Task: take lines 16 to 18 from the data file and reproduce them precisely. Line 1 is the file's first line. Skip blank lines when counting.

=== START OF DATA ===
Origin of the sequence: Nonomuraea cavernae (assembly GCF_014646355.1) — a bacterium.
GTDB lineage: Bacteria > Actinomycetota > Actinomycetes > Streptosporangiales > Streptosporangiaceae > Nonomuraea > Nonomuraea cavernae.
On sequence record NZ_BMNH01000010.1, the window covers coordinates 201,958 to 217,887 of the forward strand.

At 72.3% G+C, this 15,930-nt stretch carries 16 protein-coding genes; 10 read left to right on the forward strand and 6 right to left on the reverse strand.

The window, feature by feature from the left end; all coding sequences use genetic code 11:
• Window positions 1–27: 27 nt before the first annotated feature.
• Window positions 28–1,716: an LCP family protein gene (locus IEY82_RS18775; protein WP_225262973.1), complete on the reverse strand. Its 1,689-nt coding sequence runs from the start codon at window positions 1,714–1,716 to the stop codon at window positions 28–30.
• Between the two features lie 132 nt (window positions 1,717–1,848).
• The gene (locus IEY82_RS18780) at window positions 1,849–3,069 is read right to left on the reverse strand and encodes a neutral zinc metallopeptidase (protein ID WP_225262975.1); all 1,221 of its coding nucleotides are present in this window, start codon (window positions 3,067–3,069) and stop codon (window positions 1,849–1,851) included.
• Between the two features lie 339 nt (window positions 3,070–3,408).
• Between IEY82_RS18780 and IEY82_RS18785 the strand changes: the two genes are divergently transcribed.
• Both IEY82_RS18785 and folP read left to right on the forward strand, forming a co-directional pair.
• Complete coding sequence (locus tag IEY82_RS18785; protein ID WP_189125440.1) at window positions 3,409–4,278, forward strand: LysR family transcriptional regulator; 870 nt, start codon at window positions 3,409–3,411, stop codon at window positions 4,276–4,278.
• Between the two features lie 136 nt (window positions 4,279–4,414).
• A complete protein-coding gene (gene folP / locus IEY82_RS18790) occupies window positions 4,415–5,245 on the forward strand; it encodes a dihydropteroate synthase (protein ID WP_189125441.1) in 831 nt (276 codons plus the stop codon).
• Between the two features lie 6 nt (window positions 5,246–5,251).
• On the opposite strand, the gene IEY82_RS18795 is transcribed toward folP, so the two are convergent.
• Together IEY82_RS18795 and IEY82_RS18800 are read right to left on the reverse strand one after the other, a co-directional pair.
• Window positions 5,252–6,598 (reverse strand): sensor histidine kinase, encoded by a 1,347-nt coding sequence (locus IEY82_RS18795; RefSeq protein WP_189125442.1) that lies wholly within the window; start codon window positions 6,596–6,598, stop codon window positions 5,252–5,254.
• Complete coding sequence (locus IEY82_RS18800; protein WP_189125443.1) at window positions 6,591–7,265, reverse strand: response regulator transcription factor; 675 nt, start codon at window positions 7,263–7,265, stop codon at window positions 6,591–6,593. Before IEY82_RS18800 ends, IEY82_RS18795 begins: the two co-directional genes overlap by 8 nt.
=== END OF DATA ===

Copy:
• Between the two features lie 6 nt (window positions 5,246–5,251).
• On the opposite strand, the gene IEY82_RS18795 is transcribed toward folP, so the two are convergent.
• Together IEY82_RS18795 and IEY82_RS18800 are read right to left on the reverse strand one after the other, a co-directional pair.